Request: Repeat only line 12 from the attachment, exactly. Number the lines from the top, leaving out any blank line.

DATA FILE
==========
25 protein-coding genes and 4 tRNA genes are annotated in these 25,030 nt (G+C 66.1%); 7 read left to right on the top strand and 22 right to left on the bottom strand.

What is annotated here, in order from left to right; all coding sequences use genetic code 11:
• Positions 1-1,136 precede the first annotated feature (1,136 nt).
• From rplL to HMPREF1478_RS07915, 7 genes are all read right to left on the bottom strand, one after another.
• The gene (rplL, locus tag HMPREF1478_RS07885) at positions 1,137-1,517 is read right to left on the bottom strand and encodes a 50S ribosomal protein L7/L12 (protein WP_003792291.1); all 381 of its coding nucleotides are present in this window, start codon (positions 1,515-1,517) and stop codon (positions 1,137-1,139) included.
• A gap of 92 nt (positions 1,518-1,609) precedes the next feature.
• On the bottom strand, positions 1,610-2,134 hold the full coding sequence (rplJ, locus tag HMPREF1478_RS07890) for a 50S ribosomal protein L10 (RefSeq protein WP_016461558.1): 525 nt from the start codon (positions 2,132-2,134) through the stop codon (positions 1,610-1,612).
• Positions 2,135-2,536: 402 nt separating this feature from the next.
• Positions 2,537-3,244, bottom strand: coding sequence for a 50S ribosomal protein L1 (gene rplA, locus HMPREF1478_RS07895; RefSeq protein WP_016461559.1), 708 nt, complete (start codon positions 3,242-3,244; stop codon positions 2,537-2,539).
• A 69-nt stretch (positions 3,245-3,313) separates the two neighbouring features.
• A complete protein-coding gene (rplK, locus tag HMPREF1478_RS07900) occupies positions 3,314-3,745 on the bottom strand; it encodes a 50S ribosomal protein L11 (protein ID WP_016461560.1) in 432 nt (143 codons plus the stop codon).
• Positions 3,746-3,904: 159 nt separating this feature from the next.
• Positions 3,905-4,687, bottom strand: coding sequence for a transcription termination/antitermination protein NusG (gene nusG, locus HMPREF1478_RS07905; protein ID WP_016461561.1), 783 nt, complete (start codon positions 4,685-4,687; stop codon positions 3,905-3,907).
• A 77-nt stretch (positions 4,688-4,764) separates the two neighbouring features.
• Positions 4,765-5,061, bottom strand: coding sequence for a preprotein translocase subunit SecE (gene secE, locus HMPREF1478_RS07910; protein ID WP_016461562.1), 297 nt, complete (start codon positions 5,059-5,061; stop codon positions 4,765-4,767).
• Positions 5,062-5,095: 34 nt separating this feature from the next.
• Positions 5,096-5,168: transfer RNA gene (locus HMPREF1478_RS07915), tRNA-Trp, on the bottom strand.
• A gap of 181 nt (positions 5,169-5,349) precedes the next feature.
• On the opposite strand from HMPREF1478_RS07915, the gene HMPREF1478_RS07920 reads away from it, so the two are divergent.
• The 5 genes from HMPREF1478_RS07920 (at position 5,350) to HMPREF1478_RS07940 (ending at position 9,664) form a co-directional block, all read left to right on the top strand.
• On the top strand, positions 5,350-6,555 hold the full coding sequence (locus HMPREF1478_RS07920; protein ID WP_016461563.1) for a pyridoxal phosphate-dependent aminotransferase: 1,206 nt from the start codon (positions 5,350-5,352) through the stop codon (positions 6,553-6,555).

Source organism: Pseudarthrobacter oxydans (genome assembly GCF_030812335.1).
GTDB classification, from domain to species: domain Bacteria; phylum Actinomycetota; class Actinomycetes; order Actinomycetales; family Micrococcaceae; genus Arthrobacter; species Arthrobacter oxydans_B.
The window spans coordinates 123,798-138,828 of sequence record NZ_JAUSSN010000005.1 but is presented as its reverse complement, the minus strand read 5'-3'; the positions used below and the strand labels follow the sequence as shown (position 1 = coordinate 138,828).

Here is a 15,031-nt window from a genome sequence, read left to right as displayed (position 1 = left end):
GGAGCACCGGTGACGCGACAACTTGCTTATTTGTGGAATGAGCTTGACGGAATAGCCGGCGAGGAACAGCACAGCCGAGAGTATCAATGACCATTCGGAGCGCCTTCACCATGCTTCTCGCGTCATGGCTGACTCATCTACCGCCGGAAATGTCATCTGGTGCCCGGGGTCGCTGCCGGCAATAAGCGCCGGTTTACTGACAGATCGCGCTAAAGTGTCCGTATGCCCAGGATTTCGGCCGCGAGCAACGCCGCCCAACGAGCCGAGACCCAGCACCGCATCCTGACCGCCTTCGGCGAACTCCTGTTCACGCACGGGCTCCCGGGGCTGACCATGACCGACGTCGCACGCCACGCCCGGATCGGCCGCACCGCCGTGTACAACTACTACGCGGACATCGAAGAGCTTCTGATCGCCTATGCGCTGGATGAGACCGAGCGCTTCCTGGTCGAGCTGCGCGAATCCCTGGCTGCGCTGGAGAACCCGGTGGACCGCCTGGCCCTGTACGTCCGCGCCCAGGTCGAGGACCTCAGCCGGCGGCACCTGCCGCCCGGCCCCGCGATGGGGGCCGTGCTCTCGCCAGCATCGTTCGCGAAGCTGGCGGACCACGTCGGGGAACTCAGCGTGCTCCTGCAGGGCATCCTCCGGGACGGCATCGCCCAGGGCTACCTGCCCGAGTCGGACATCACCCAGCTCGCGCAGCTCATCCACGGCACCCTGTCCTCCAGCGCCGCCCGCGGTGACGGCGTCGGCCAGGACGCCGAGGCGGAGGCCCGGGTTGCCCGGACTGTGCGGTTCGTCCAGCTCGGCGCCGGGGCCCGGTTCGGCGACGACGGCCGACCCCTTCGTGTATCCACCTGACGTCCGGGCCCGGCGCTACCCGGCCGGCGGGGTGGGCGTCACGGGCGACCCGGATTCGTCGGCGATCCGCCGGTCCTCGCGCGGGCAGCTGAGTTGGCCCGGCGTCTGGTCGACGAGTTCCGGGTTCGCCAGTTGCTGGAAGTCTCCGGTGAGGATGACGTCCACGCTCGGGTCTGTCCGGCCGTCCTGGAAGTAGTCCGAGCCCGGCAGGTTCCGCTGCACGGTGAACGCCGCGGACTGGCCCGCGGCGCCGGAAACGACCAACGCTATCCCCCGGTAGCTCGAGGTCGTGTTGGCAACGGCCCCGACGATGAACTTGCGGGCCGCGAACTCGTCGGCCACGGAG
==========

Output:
• Positions 3,746-3,904: 159 nt separating this feature from the next.